Sick is if Scream… took place during COVID… and also … wasn’t Scream. Lol. It was very fun! It got a lot of laughs and ‘WOOOOs’ from the audience. I think it was well done and well acted. And was definitely a movie to see in that kind of ‘midnight madness’ or perhaps sleepover crowd. But I don’t think it’s a movie I’d come back to because of the COVID-ness of it. It feels a bit time capsule-y, which is fun and fine when you’re talking about the early 2000s fashion choices and maybe less so when you’re talking about a pandemic we’re still in. Don’t get me wrong, I enjoyed it. But I’d be weary to recommend it if I didn’t know how the person I was recommending it to would feel about it. It’s not that I think it’s insensitive, but it is an overt reminder and a take on the anger felt by many during the last 3 years, which I understand – may not be everyone’s thing right now.
If anyone was going to do it (make a horror movie about Covid) – and you know people are going to do it – I’m glad it was them, because these guys are so good at what they do. They do know how to make something entertaining. John talked about how they wanted to try and do a movie where there was the first act, and then an extended second, and that’s really what it is. No lulls, once you’re in, you’re in. The rest of their talk contained spoilers, so I’ll just leave it at that.
- Aftersun (North American Premiere)
- dir. Charlotte Wells
An absolutely stunning piece of work. No notes. Like honestly – I don’t have any notes on my phone. It was such a stand-out for me. A really, really lovely film. Full of simple snapshots that ultimately leave you feeling heartbroken and at peace all at once. This one stuck with me and was tough to shake (not that I wanted to) Paul mescal is…. hot. Ok, let us just get that out of the way. But also is such a talented dude.
Charlotte spoke about how personal the film was, and also how in ways it isn’t and I think the simplicity of the plot helps with that. You could take the most personal moment of your life but if you isolate it, and the feelings, it becomes its own thing and I think it’s beautiful that in Charlotte’s case it became something so… I seriously don’t even have the words!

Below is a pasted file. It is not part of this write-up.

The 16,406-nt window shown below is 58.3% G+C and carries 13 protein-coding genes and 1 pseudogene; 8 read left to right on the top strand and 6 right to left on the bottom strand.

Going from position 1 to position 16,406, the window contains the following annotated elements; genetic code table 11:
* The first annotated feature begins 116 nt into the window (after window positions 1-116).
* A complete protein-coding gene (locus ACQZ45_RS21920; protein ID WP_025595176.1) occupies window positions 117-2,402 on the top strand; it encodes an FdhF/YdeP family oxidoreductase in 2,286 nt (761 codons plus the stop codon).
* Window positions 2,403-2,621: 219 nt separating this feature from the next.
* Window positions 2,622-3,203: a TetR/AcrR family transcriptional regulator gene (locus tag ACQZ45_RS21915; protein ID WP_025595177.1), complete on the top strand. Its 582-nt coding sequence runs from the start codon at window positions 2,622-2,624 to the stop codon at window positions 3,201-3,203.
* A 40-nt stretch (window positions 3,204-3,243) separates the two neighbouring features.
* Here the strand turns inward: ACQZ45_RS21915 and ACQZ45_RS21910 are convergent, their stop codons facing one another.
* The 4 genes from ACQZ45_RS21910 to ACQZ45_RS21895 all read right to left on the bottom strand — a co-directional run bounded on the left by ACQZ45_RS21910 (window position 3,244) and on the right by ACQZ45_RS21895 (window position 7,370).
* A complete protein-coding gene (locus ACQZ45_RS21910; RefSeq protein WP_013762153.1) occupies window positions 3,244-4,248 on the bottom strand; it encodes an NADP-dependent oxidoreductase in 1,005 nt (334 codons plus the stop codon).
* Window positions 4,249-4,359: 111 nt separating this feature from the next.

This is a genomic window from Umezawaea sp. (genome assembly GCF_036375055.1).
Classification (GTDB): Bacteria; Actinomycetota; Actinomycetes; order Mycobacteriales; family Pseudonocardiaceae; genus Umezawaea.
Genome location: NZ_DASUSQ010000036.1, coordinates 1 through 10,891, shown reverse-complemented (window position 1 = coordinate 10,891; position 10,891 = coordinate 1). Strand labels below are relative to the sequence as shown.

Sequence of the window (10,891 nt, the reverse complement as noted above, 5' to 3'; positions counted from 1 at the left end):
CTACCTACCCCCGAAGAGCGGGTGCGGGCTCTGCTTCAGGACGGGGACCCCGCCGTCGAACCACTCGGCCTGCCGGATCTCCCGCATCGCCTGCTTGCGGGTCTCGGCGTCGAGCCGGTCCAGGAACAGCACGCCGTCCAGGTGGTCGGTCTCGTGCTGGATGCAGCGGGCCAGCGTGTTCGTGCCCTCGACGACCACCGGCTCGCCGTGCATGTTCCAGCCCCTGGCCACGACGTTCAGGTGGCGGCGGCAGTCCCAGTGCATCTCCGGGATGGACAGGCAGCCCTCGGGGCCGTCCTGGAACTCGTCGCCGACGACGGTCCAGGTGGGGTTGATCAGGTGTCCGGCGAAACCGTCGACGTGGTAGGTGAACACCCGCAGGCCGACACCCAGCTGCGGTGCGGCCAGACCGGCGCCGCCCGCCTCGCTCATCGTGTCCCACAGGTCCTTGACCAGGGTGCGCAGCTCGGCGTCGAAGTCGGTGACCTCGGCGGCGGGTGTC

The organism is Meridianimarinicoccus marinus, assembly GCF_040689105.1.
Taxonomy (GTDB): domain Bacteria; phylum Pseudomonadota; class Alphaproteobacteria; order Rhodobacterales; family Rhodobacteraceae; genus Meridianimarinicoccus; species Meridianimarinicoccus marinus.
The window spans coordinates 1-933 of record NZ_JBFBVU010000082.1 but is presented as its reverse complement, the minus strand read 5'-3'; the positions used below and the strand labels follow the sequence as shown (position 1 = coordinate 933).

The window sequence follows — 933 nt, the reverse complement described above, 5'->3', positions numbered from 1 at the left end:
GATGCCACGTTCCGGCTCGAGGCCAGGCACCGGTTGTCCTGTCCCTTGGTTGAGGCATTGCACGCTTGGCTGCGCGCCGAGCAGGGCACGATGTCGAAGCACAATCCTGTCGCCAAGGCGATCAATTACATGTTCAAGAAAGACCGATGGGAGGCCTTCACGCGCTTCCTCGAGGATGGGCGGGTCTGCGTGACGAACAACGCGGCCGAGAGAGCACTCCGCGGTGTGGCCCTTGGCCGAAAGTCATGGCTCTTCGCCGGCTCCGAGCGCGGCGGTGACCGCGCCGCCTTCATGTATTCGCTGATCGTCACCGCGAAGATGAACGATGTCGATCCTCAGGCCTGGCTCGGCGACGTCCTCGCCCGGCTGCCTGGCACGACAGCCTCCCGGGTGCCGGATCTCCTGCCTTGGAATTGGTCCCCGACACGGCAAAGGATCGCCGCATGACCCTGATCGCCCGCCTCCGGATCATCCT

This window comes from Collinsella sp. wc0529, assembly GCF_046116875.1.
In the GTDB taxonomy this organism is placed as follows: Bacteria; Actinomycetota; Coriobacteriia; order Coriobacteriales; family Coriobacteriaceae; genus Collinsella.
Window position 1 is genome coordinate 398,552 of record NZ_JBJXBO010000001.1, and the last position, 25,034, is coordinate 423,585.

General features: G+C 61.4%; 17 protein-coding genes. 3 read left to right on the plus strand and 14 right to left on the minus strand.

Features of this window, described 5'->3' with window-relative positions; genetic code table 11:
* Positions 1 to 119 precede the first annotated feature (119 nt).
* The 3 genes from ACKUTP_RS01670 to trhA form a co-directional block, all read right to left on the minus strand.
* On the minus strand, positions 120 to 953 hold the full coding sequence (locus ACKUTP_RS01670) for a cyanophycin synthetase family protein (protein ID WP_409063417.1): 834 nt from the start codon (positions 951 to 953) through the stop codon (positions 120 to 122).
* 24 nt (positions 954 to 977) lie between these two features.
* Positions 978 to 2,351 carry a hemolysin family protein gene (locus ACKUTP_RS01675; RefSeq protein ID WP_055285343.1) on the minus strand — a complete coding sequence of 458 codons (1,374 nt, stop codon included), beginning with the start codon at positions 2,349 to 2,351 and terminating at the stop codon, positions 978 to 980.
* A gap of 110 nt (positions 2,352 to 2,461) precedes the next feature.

I think anyone who has complex relationships with a parent, with their younger self, or is just simply able to empathize with those feelings will enjoy it. Anyone who wants to see Paul Mescal being a dad will definitely enjoy it. And I just think everyone should see this movie and then afterwards we should all sit on the beach in silence and just listen to the waves and softly cry, as that’s what ultimately this film begs you to do. I can’t explain it.
- Triangle of Sadness (North American Premiere)
- dir. Ruben Östlund
Another comedy/horror that I think lends itself more to being an absurd comedy. It doesn’t shy away from being violent, edgy, or downright gross. I think there’s both a lot to say about this movie but at the same time, it also feels like everything that needed to be said was said within it (it was a 140-minute film after all). As I said, the film doesn’t shy away from anything, visually or within the dialogue. Opinions, shit, and shitty opinions are all fair game. But I must say, it worked. It was really fun. I don’t know if it’s as thought-provoking as Ruban Östlund wants it to be… but I guess that depends on who’s watching.
I will say there’s an interesting feeling in the room when a film, which starts as commentary on the modelling industry and becomes an extreme analysis on class and power at large is directed by a very famous and critically awarded director, is being screened to an audience At a film festival… In moments when I laughed, and so did the others around me, I couldn’t help but wonder if we laughing for the same reasons.
Stand-out performances by Dolly De Leon, Woody Harrelson and the late Charlbi Dean Kriek.
I think a lot of people will like it, and a lot of people will… not like it. But that’s what makes it fun, and at the end of the day is part of the game.
- dir. Jerzy Skolimonwski
A sad, beautiful, tragic and ultimately a Donkey I would die for.